14 SEP 2012 General News

The focus on transitioning Kemboi in Castelbuono

Gold medalist Ezekiel Kemboi of Kenya poses during the medal ceremony for the Men's 3000m Steeplechase final on Day 10 of the London 2012 Olympic Games on 6 August 2012 (Getty Images)Gold medalist Ezekiel Kemboi of Kenya poses during the medal ceremony for the Men's 3000m Steeplechase final on Day 10 of the London 2012 Olympic Games on 6 August 2012 (Getty Images) © Copyright
The 10km Giro Podistico di Castelbuono race will celebrate its 100th anniversary on Sunday (16).

The Castelbuono event, the oldest road race in Europe and an IAAF Gold Label Road Race, is a very popular event held in a small village of 10,000 inhabitants in the mountains of Sycilian Madonie. The race is not known only for its fascinating but very tough course but also for the knowledgeable crowd who pack the streets of Castelbuono creating a magical atmosphere.

The race is traditionally held on 26 July, the day which celebrates Saint Anna, the Patron Saint of Castelbuono, but its date has been postponed to mid-September to avoid the clash with the Olympic Games in London.

Three Olympic medallists from London 2012 will line-up on Sunday afternoon for what promises to be a fantastic clash which will certainly live up to the race’s tradition. Kenyan Ezekiel Kemboi, reigning Olympic and World champion in the 3000m Steeplechase, will take on Thomas Longosiwa from Kenya and Tariku Bekele from Ethiopia, respectively Olympic bronze medallists in the 5000m and the 10,000m.

Kemboi won his second Olympic gold medal in the Steeplechase in London eight years after his first triumph in Athens 2004. That victory came a year after he won his second consecutive world gold medal in Daegu. Kemboi celebrated his triumph in London by crossing the finish-line in lane eight as he did last year in Daegu to express his joy in a style which is reminiscent of Usain Bolt. He became the second steeplechaser in the history of the Olympic Games after Finland’s Volmari Iso-Hollo to win a second Olympic title. He is well known in Italy as he spends and trains most of the year in Siena. He did not need to run to school as in the case of many Kenyan runners. He started running seriously after he left school and was spotted by Paul Ereng, 800m Olympic champion in Seoul 1988, who became his first coach. He said that he will try the Marathon in the future and the Castelbuono race will be his first step to his transition from a steeplechaser to a 42 km runner.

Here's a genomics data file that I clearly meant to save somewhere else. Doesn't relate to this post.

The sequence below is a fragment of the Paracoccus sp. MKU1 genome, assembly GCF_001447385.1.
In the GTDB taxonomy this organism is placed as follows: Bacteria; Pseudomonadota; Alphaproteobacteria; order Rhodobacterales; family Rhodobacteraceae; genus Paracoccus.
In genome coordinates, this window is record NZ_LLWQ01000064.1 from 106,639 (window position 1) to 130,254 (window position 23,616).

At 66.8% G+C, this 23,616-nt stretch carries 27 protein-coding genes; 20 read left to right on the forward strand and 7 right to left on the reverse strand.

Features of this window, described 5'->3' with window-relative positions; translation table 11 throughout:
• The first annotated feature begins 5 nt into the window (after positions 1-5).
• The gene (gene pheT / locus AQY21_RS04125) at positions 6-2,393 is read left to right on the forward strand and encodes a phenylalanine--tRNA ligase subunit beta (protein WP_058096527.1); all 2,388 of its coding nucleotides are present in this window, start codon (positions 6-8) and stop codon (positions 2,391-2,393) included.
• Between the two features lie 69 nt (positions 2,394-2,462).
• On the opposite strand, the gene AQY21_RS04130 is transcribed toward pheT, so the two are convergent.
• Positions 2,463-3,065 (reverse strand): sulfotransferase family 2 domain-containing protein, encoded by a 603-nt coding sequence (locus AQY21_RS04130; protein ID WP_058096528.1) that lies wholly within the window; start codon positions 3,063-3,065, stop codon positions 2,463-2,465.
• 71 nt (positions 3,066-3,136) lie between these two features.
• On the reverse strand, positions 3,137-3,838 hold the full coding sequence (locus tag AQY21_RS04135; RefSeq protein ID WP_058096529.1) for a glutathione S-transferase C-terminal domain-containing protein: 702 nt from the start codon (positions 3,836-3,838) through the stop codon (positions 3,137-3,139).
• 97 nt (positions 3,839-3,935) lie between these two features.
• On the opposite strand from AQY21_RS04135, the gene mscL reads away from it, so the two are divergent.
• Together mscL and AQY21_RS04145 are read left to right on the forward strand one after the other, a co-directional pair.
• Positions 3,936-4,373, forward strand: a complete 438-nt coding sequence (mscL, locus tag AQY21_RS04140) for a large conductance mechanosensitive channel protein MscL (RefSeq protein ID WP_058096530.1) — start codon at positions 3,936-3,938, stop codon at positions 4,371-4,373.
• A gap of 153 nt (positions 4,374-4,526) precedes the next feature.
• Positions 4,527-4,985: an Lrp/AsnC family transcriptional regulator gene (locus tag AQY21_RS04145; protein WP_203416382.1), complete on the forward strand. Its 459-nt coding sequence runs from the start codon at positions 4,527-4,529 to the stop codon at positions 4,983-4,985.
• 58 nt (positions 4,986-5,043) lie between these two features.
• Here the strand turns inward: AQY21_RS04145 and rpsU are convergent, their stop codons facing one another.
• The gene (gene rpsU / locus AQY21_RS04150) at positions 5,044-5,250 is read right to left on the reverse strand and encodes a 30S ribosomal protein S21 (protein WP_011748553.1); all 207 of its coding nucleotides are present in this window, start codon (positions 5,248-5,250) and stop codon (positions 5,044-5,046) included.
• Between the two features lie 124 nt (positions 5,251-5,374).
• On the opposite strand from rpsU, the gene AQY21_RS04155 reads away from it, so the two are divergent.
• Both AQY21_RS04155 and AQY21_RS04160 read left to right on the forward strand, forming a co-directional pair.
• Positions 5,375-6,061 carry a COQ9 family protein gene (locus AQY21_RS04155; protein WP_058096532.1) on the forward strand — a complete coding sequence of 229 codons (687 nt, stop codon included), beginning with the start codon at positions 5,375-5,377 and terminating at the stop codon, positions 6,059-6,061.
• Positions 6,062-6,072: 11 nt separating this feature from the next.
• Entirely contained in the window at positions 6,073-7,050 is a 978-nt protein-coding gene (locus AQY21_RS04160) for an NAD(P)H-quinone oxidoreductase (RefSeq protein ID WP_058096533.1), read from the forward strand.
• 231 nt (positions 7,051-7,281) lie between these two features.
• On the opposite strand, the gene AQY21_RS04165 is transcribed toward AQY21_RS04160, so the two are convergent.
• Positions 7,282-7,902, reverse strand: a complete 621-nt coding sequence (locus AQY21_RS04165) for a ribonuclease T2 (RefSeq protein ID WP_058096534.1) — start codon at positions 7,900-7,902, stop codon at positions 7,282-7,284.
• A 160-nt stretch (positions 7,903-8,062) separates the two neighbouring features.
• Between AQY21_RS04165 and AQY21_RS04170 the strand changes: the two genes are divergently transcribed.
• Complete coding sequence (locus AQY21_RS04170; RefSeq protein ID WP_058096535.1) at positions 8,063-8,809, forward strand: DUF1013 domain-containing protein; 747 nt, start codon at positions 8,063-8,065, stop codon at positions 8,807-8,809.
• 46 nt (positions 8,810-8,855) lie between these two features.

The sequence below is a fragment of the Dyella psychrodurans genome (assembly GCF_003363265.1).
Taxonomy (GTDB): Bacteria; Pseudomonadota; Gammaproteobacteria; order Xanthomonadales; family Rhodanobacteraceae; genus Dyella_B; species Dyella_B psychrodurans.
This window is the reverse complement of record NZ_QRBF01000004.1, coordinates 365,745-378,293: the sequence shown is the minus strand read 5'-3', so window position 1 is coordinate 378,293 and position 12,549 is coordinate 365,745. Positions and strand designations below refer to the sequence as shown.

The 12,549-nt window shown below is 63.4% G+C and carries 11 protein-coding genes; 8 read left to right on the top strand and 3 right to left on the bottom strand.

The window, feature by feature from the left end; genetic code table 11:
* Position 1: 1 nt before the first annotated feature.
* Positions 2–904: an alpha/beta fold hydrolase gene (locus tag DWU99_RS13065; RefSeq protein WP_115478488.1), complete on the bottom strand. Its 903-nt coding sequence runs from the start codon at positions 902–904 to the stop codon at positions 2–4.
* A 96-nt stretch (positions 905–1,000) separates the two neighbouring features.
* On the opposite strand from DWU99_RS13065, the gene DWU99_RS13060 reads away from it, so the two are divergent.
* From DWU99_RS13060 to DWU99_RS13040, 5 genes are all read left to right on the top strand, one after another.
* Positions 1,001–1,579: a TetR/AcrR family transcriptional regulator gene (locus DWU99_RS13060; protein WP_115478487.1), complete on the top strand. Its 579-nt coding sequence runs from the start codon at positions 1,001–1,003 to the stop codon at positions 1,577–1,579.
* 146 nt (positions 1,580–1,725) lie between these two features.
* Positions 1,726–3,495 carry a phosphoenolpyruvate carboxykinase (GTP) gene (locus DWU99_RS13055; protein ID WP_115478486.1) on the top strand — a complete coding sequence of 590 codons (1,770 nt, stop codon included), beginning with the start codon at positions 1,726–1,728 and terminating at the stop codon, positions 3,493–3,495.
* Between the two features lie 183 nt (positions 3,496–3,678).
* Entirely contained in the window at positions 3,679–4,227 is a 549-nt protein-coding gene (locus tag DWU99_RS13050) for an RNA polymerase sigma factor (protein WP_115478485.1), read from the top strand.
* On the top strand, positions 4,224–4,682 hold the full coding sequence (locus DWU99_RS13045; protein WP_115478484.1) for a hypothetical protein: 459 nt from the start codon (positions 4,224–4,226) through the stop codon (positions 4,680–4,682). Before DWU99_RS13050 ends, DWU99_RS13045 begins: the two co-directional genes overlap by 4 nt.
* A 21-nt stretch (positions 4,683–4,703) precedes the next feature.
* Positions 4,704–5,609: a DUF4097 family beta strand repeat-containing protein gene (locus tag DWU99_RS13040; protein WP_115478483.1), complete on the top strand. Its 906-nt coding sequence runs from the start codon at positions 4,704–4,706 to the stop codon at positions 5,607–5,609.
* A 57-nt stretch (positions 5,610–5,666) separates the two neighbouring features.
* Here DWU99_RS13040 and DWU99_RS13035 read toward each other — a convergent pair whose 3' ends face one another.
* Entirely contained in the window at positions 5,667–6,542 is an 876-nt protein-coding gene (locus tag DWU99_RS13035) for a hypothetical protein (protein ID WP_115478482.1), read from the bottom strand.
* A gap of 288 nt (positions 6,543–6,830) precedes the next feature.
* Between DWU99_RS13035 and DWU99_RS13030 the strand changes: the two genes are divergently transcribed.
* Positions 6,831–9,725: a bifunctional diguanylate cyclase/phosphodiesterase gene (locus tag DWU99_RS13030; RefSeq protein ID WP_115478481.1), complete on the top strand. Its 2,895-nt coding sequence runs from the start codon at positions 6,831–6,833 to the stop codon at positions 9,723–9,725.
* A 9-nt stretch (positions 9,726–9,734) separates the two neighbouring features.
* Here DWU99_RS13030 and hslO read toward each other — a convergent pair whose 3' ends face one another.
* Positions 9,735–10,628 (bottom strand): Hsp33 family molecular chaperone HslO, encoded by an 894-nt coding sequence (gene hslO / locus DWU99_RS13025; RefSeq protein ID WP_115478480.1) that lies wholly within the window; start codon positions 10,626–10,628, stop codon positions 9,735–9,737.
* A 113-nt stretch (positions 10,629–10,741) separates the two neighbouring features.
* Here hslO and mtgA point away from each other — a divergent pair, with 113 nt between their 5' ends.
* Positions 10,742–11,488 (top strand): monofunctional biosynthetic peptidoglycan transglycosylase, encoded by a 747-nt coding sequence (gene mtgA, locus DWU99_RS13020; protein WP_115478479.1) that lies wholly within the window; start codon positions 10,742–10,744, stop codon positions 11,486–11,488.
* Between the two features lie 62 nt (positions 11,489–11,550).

Tariku Bekele made a successful transition to 10,000m this year and that paid off at the Olympic Games where he collected the Olympic bronze medal in London beating his illustrious brother Kenenisa by one position. Tariku also ran fast times in the 10,000m on the track clocking 27:03.24 in Birmingham and 27:11.70 in Hengelo.

Longosiwa won his first major international medal in the 5000m in London 2012 after finishing 11th in Beijing 2008 and 6th at the 2011 World Championships.

Kenya will be looking for its 16th win in Castelbuono and the second in a row after Geoffrey Mutai’s triumph in last year’s edition.

Ethiopia will be also represented by this year’s 5000m World Junior champion Muktar Edris Awel who won in Barcelona last July in 13:38.95 and has a PB of 28:44.95 over 10,000m, and by 2009 Boston Marathon winner Deriba Merga, who finished fourth in the Marathon at the 2008 Olympic Games and ran 27:02.62 in the 10,000m.

Italian hopes will be carried by experienced Mrathon runner Ruggero Pertile and steeplechaser Yuriy Floriani.

Pertile finished a solid tenth in London and eighth at the 2011 World Championships.

Floriani produced a major surprise at the London Games where he qualified for the Steeplechase final where he finished 13th. Floriani, also seventh at the European Championships in Helsinki, hails from Trento in Northern Italy but he now lives in Altofonte in Sicily with his wife Angela Rinicella (a former middle-distance runner) and their three-year-old daughter Noemi.

Diego Sampaolo for the IAAF